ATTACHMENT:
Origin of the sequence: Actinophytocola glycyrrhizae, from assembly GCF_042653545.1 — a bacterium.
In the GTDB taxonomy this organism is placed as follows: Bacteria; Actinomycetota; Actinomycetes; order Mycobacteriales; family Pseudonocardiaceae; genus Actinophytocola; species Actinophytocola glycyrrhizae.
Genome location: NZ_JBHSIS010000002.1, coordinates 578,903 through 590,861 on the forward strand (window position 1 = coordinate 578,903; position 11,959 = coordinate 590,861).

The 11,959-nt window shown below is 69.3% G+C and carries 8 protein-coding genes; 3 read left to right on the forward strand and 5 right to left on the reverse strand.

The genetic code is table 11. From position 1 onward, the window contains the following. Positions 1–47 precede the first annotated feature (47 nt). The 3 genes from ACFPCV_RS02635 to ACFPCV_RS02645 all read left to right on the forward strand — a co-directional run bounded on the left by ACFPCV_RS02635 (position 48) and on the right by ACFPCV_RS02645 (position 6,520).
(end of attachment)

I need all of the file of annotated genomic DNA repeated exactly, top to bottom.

Origin of the sequence: Actinophytocola glycyrrhizae, from assembly GCF_042653545.1 — a bacterium.
In the GTDB taxonomy this organism is placed as follows: Bacteria; Actinomycetota; Actinomycetes; order Mycobacteriales; family Pseudonocardiaceae; genus Actinophytocola; species Actinophytocola glycyrrhizae.
Genome location: NZ_JBHSIS010000002.1, coordinates 578,903 through 590,861 on the forward strand (window position 1 = coordinate 578,903; position 11,959 = coordinate 590,861).

The 11,959-nt window shown below is 69.3% G+C and carries 8 protein-coding genes; 3 read left to right on the forward strand and 5 right to left on the reverse strand.

The genetic code is table 11. From position 1 onward, the window contains the following. Positions 1–47 precede the first annotated feature (47 nt). The 3 genes from ACFPCV_RS02635 to ACFPCV_RS02645 all read left to right on the forward strand — a co-directional run bounded on the left by ACFPCV_RS02635 (position 48) and on the right by ACFPCV_RS02645 (position 6,520).